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TODAY'S OTHER NEWS

Countrywide says London market stagnation not caused by stamp duty

Countrywide says the current malaise in the central London housing market is not, as many agents and commentators suggest, simply down to stamp duty.

Almost exactly a year ago Chancellor George Osborne announced his restructuring of stamp duty making almost all properties costing over £937,000 incur a higher level of stamp duty than before.

Since that time, and in particular since the summer, the high-value central London market has shown a reduction in transactions and some price falls, especially amongst the most expensive properties. This was obviously long before the surprise announcement of a stamp duty surcharge on second homes announced just last week by Osborne.

However, Countrywide’s research director, Johnny Morris, says: “The top end of the market would be just as bad if he hadn’t even touched stamp duty.”

Morris believes international jitters over China and other emerging economies have deterred the kind of British buyer who is able to afford a high-end London property, while foreign investors have been hit by the strong pound which has made the capital’s homes look over-priced. 

“Then there’s the natural cycle” he says. “Prices in prime central London in particular have had a strong run for many years - they were bound to fall back a little at some point.”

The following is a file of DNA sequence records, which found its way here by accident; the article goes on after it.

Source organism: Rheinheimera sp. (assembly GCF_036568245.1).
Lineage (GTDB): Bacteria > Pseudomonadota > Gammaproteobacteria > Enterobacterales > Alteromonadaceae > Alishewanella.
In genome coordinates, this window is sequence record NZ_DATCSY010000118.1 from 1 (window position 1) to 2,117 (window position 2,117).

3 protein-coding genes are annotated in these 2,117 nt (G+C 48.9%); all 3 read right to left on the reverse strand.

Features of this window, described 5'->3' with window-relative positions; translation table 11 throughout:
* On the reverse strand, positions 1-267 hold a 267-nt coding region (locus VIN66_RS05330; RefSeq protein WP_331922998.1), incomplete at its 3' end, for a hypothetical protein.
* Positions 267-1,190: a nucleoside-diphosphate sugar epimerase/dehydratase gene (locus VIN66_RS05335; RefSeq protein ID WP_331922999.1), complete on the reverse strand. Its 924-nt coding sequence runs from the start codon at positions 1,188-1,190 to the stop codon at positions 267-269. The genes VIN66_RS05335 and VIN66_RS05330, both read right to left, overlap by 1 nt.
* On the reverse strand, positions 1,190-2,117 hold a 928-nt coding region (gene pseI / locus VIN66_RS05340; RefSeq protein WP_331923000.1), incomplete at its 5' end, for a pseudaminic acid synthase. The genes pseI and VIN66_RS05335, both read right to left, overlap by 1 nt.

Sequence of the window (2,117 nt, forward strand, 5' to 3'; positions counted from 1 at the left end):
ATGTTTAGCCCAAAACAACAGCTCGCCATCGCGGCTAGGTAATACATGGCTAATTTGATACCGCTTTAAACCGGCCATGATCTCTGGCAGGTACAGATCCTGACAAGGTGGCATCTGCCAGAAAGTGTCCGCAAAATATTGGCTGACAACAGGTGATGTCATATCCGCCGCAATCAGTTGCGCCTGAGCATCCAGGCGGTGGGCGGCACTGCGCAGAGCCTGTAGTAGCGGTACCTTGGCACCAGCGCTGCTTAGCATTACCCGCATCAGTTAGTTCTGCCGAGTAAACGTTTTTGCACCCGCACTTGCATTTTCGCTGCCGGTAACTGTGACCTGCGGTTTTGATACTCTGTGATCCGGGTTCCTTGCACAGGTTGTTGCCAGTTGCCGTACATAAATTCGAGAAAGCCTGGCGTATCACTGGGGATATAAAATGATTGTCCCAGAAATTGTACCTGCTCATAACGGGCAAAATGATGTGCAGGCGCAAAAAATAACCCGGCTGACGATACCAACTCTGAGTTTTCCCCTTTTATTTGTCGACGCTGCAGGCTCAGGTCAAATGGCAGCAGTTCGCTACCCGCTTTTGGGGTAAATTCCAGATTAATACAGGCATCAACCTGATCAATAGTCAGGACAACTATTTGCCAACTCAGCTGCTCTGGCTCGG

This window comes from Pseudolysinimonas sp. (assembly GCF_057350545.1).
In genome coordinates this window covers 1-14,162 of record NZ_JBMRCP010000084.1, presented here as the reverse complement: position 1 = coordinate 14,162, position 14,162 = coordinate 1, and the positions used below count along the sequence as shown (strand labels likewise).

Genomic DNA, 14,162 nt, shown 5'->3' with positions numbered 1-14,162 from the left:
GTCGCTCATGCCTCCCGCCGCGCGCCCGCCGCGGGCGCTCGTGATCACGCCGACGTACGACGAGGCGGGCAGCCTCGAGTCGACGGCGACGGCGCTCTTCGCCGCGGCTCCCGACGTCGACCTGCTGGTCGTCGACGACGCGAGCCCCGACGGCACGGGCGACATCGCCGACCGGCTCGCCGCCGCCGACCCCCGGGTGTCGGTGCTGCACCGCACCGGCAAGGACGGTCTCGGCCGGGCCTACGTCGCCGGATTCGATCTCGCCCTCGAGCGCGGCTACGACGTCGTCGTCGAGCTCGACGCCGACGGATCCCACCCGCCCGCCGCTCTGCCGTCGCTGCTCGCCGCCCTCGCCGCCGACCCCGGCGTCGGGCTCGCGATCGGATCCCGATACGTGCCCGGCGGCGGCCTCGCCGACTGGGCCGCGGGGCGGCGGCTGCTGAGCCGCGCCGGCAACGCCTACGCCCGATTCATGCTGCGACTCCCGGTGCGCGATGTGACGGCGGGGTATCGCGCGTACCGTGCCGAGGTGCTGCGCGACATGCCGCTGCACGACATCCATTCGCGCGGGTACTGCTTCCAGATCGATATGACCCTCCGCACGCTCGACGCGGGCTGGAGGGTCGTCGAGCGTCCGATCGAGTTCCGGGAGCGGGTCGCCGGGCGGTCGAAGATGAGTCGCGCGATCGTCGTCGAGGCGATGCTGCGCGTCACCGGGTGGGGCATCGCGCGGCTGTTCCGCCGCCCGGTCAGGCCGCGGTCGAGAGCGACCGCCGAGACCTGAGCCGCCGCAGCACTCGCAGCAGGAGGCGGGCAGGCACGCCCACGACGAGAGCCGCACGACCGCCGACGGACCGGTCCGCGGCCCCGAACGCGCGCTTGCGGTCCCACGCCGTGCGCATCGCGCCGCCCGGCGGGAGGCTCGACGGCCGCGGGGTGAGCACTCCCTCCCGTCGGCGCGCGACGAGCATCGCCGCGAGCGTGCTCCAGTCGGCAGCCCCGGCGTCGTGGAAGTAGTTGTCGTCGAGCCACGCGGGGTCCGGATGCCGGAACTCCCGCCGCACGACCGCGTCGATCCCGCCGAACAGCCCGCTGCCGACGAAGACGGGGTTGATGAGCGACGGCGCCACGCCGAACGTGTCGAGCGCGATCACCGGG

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    I agree with this.

    I made this point on this web-site yesterday, when I read the Chesterton's assertion that it was effectively the Stamp Duty changes that stalled the London Premium market.

    I didn't believe that; this report is more logical.

  • Jon  Tarrey

    Prices in London have gone out of control. Anything that can be done to control that is welcome. Stamp duty is far from the only solution, but it's a start. Unfortunately, Boris and his chums are always courting foreign investors to come and invest in the BEST CITY IN THE WORLD. For these investors, though, investment means one thing - buying up houses that they never actually have plans to live in.

    Prices in the capital won't be anywhere near affordable until the issue of empty homes, buy-to-let, Right to Buy and Buy to Leave is addressed. Believe it or not, you could afford to buy in London a few years ago without being a millionaire. I know. Crazy, right? Now you either need to be earning at least a six-figure salary or have a very rich mummy and daddy to buy a place for you. We need to get back to making London genuinely affordable - for both tenants and buyers - otherwise we risk the capital turning into the biggest tax-dodging haven in the world.

    What is the average price in London now? Over £500,000. Even in the suburbs, like Hillingdon and Harrow, prices are crazy. Based on what? The fact that they're near a Tube station. It's madness. Prices in London currently bear no relation to reality and it's going to take a long struggle to change that.

  • Anna  Dickson

    Surely London prices were bound to stabilise though, they couldn't continue at the same uncontrollable rate.

    But no doubt prices will increase further with the introduction of Crossrail and the Night Tube in the capital, making it even harder for first time buyers to get a foot on the ladder.

    I don't so far see a solution. All I see is unaffordable living spreading outwards at a rapid rate.

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